The real art (or science) comes in working out how to interpret the results. With PPP the results are supposed to refine into a more and more perfect point, the last record in the file is the most refined one. With PPK and sometimes with PPP, they continue to rattle around, such that an average would be better, perhaps ignoring the initial part of the data which can be quite noisy. You may also see occasional results sitting far outside the expected area, depending on how well the Kalman filtering was applied - this happens a lot more with results from RTKLIB than Net_Diff. Such results should ideally be ignored as they may affect any averaging.

With RTKLIB, the final coordinates can be obtained using rtkplot; the view you get when you click on the "Plot" button after processing. To view the origin (resulting coordinates) and see the separate easting (longitude), northing (latitude), and height standard deviations, use "Edit - Options", and set "Show Statistics" to "ON". "Coordinate Origin" should normally be set to "End Pos" for PPP or "Average Pos" for PPK. (You can also choose to use "Linear Fit Pos", if you prefer that approach, but the resuts are generally less realistic.)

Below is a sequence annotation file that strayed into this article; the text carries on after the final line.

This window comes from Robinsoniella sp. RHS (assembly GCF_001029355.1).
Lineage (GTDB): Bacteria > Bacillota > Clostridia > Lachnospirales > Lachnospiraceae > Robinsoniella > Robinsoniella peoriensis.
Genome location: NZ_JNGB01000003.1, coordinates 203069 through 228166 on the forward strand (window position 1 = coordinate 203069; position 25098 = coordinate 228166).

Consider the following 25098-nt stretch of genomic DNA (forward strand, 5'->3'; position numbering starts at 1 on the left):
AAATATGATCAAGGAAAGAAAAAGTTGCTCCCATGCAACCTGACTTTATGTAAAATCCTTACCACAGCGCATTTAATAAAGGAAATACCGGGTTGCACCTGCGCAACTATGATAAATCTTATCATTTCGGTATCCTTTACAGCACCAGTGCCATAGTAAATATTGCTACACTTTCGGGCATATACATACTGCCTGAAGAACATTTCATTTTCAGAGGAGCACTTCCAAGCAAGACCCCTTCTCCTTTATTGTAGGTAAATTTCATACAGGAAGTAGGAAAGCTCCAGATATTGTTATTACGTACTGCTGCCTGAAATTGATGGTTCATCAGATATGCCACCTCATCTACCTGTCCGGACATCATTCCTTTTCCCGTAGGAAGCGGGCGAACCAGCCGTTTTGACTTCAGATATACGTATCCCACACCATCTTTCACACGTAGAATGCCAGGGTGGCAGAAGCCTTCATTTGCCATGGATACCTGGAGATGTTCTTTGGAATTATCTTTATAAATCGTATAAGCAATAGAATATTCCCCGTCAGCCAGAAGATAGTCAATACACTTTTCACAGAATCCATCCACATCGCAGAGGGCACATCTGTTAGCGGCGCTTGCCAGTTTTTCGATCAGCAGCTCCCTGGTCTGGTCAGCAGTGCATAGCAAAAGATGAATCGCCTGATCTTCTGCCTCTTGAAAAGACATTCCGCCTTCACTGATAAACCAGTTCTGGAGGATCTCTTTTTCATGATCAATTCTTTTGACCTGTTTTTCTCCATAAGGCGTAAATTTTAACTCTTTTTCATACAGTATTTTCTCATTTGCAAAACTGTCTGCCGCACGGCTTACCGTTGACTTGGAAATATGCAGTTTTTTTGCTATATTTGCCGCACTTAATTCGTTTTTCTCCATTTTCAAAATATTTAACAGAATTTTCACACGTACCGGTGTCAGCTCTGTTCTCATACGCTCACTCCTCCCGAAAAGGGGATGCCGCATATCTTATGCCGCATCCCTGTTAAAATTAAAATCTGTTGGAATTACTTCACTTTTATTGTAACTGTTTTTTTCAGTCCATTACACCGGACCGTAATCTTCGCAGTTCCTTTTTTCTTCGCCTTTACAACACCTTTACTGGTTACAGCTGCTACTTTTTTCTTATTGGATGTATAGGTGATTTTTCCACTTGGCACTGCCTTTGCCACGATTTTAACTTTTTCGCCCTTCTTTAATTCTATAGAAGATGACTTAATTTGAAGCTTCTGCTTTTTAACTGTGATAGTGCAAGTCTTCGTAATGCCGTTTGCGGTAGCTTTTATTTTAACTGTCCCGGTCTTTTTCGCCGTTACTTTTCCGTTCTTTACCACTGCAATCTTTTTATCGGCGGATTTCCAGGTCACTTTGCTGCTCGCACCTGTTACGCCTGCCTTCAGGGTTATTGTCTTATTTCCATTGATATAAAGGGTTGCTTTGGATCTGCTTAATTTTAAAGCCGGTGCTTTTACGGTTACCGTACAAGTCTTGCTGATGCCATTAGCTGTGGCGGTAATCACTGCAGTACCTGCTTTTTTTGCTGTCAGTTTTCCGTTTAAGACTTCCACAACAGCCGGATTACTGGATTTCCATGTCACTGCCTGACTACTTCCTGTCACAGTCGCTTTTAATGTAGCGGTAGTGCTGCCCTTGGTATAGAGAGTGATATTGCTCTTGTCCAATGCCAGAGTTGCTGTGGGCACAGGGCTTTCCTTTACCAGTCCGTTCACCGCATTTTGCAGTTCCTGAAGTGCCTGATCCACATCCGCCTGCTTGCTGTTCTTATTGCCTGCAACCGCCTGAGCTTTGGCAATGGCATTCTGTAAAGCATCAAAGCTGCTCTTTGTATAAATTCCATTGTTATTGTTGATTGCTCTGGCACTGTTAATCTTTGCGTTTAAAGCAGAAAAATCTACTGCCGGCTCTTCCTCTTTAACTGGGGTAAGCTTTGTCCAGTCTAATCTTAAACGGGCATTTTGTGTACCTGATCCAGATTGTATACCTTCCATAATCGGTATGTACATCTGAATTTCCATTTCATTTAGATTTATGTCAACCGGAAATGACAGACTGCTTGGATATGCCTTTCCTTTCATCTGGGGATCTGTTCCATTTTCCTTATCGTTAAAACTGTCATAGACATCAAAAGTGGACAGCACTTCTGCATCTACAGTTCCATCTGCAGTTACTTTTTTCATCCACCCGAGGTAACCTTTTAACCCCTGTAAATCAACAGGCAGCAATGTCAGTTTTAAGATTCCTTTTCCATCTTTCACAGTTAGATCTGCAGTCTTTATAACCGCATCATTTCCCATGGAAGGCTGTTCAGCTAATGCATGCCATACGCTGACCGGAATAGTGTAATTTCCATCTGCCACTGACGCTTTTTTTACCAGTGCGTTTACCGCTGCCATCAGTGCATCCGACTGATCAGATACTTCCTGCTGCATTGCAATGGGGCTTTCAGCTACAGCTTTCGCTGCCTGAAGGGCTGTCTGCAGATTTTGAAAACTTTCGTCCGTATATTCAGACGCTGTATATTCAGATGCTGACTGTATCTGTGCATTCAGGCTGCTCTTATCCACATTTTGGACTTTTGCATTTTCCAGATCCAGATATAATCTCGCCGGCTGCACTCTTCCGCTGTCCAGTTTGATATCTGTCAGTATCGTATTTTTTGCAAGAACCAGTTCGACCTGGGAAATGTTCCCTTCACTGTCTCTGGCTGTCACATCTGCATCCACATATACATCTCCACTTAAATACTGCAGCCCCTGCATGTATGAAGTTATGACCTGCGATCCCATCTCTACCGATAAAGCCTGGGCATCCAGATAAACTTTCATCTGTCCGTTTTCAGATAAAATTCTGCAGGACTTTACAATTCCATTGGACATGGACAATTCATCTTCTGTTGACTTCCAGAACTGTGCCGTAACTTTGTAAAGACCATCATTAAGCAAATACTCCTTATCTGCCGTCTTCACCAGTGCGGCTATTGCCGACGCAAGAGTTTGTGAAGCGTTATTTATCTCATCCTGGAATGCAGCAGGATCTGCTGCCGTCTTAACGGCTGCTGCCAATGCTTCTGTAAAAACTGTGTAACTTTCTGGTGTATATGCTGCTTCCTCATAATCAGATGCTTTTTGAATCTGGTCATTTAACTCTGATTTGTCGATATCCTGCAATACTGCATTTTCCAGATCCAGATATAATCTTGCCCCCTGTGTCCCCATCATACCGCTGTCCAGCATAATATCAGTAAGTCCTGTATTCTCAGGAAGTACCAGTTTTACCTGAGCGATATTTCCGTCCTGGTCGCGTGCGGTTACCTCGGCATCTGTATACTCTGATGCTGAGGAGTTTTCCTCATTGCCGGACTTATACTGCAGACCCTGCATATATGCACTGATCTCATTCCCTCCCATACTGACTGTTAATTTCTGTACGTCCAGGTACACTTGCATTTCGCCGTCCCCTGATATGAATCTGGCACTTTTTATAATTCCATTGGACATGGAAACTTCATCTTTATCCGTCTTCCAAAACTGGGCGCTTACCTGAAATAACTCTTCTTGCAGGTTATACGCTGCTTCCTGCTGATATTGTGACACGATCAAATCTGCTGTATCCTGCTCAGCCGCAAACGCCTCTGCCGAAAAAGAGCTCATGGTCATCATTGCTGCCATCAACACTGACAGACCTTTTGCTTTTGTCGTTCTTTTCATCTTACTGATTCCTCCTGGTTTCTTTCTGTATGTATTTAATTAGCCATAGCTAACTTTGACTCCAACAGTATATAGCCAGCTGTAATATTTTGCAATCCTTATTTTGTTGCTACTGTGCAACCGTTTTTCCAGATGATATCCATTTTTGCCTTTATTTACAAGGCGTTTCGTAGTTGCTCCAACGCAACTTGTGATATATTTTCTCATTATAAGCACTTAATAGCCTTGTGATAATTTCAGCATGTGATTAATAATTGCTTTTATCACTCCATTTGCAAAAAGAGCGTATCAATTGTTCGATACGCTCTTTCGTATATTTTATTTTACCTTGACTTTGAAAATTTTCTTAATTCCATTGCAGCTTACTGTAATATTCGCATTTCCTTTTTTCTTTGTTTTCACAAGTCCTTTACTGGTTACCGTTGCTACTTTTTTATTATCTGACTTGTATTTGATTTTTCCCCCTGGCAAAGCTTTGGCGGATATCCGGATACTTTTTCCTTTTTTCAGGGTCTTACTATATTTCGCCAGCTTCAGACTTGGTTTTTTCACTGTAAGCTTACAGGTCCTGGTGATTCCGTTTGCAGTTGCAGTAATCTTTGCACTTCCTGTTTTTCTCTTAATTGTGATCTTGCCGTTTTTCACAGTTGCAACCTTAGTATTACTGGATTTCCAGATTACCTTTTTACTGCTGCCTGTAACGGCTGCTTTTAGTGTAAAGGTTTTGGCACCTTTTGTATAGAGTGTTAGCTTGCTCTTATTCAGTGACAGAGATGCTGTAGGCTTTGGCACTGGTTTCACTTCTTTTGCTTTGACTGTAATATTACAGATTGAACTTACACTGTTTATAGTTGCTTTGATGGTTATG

Net_Diff always shows the final position for "static" points in the report that it can prepare, and the standard deviations for northing (latitude), easting (longitude) and height are specified separately. Note that the results in that report may have different millimetre-level rounding errors compared with the .pos file. When calculating the standard deviations of PPP data, it ignores the initial subset of the data (by default the first 30 minutes, but 60 minutes is often better), as this is very inaccurate while it works out how to refine the position. It defaults to not ignoring any data with PPK, even though this also shows the same initial inaccuracy. In personal testing when using a phone antenna in a built up area with a partially obscured view of the sky, and a lot of reflections caused by buildings, the first 200 minutes needed to be ignored, because it took that long for the resulting data to converge. With data from a high quality antenna, ignoring 5 hours of initial data on captures of twice that length might leave only the tiniest residual jitter, when using PPK.